The move from manual processes to digital inspections isn’t a concern among transit operations. They welcome it and all the benefits it brings to their agency. The software for implementing these inspections exists and is transit-tested.

Making the switch to digital

Deciding to make the switch is the easy part, now comes the hard part—which DVIR technology to choose? And this can be tricky because due to the current limitations of transit technology, there are some nuanced approaches to solving the trip inspection question.

On the surface, it would seem obvious that every inspection solution would involve a portable device that a driver or maintenance team member would use to log the inspection. In truth, when ETA began exploring the creation of a DVIR solution, that’s exactly where we started—with a removable mobile data terminal (MDT).

We quickly found out that a removable MDT ran into connectivity issues. No matter how securely that MDT was mounted on the bus or shuttle, the act of removing and reseating the device wore down the pin connector and charging cables over time. In just a matter of months, the removable MDT option became unusable and could no longer be counted on to provide data to the ITS or charge reliably. What about Qi chargers you ask? We explored that as well and found very few transit-tested ruggedized wireless charging options—an example of where the technology hasn’t matured to the point where its ready for prime time mass transportation.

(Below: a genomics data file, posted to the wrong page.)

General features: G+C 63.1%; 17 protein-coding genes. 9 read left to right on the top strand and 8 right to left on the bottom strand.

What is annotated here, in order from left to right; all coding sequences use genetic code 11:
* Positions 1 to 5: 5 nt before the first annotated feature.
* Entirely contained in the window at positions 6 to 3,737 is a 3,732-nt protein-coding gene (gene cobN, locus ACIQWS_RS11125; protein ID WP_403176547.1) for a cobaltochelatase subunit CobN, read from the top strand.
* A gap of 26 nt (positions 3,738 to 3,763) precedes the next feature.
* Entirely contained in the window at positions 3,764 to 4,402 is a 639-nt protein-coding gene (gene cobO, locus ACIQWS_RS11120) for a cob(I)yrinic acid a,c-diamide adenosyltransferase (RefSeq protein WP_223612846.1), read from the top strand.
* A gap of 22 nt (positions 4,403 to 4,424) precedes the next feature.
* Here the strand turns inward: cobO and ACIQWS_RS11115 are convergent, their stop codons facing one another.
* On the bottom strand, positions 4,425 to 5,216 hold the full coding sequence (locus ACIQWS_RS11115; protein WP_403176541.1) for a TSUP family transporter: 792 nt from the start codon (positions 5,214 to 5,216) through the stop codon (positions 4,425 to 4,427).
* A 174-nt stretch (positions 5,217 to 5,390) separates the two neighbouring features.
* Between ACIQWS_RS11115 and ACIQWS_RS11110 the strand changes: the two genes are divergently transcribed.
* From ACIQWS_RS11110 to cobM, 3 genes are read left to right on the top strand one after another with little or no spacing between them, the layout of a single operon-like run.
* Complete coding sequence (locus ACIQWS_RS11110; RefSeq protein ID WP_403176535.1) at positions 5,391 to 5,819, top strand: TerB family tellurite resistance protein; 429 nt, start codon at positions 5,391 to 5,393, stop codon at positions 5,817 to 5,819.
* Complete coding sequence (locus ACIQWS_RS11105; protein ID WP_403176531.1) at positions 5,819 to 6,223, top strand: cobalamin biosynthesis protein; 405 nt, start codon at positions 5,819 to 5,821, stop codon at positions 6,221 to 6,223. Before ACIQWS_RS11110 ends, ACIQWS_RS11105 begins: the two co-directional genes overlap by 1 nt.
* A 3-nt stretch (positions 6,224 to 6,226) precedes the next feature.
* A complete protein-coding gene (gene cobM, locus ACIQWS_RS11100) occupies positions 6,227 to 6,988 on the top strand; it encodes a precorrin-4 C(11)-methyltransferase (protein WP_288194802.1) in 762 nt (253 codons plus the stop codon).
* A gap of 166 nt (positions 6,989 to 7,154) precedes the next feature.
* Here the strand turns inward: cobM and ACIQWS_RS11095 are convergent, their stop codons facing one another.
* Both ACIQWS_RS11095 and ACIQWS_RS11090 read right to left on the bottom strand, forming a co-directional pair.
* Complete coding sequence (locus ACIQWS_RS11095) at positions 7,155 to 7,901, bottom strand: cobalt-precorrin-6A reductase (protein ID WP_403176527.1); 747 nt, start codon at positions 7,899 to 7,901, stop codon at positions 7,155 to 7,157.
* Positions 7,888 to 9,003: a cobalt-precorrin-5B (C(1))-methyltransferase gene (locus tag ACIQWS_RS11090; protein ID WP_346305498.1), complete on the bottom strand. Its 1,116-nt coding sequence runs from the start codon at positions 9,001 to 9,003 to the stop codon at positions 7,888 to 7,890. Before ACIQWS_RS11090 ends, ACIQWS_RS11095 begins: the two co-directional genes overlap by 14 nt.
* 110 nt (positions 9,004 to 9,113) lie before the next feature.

We explored a mounted MDT solution as well. This approach solved the communication and power issues, however it introduced other drawbacks to the solution. Inspections took longer, accuracy suffered, it was impossible to take photos of areas of concern, and drivers became more likely to “pencil whip” through the process which negated any benefit as a solution for safety or maintenance issues.